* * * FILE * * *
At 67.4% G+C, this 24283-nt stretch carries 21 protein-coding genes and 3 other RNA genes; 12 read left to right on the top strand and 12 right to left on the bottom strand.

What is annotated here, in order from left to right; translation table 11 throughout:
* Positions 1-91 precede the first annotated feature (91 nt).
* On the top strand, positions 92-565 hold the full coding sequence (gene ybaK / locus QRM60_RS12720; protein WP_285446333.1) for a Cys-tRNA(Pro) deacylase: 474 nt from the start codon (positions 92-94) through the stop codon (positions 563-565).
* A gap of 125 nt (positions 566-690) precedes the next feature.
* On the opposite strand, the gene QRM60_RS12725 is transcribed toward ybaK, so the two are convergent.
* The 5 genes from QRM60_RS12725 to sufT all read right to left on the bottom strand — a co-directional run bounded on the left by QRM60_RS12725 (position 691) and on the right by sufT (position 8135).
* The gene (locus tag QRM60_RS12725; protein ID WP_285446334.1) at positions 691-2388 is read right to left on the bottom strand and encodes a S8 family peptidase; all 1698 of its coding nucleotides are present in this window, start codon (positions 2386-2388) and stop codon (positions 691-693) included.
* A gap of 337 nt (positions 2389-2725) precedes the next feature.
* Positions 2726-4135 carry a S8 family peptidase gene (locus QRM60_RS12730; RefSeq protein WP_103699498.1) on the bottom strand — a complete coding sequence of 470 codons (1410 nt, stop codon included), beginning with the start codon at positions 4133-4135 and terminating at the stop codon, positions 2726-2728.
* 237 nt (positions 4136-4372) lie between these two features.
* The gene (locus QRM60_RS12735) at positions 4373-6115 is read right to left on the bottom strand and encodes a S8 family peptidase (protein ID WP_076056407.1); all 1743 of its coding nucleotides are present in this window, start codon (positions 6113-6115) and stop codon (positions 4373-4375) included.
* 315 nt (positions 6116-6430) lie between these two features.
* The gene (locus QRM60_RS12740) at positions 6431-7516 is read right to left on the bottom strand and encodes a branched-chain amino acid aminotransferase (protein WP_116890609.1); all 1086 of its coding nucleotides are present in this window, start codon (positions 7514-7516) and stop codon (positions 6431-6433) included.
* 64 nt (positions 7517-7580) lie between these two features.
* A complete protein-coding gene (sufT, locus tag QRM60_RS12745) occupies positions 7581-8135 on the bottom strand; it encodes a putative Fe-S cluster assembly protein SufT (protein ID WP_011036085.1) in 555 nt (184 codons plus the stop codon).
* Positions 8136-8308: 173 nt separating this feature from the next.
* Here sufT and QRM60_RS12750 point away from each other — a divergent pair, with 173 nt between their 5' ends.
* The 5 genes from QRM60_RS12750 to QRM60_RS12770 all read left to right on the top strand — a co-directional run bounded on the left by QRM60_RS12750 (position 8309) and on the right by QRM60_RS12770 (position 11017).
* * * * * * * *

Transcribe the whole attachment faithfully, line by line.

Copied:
At 67.4% G+C, this 24283-nt stretch carries 21 protein-coding genes and 3 other RNA genes; 12 read left to right on the top strand and 12 right to left on the bottom strand.

What is annotated here, in order from left to right; translation table 11 throughout:
* Positions 1-91 precede the first annotated feature (91 nt).
* On the top strand, positions 92-565 hold the full coding sequence (gene ybaK / locus QRM60_RS12720; protein WP_285446333.1) for a Cys-tRNA(Pro) deacylase: 474 nt from the start codon (positions 92-94) through the stop codon (positions 563-565).
* A gap of 125 nt (positions 566-690) precedes the next feature.
* On the opposite strand, the gene QRM60_RS12725 is transcribed toward ybaK, so the two are convergent.
* The 5 genes from QRM60_RS12725 to sufT all read right to left on the bottom strand — a co-directional run bounded on the left by QRM60_RS12725 (position 691) and on the right by sufT (position 8135).
* The gene (locus tag QRM60_RS12725; protein ID WP_285446334.1) at positions 691-2388 is read right to left on the bottom strand and encodes a S8 family peptidase; all 1698 of its coding nucleotides are present in this window, start codon (positions 2386-2388) and stop codon (positions 691-693) included.
* A gap of 337 nt (positions 2389-2725) precedes the next feature.
* Positions 2726-4135 carry a S8 family peptidase gene (locus QRM60_RS12730; RefSeq protein WP_103699498.1) on the bottom strand — a complete coding sequence of 470 codons (1410 nt, stop codon included), beginning with the start codon at positions 4133-4135 and terminating at the stop codon, positions 2726-2728.
* 237 nt (positions 4136-4372) lie between these two features.
* The gene (locus QRM60_RS12735) at positions 4373-6115 is read right to left on the bottom strand and encodes a S8 family peptidase (protein ID WP_076056407.1); all 1743 of its coding nucleotides are present in this window, start codon (positions 6113-6115) and stop codon (positions 4373-4375) included.
* 315 nt (positions 6116-6430) lie between these two features.
* The gene (locus QRM60_RS12740) at positions 6431-7516 is read right to left on the bottom strand and encodes a branched-chain amino acid aminotransferase (protein WP_116890609.1); all 1086 of its coding nucleotides are present in this window, start codon (positions 7514-7516) and stop codon (positions 6431-6433) included.
* 64 nt (positions 7517-7580) lie between these two features.
* A complete protein-coding gene (sufT, locus tag QRM60_RS12745) occupies positions 7581-8135 on the bottom strand; it encodes a putative Fe-S cluster assembly protein SufT (protein ID WP_011036085.1) in 555 nt (184 codons plus the stop codon).
* Positions 8136-8308: 173 nt separating this feature from the next.
* Here sufT and QRM60_RS12750 point away from each other — a divergent pair, with 173 nt between their 5' ends.
* The 5 genes from QRM60_RS12750 to QRM60_RS12770 all read left to right on the top strand — a co-directional run bounded on the left by QRM60_RS12750 (position 8309) and on the right by QRM60_RS12770 (position 11017).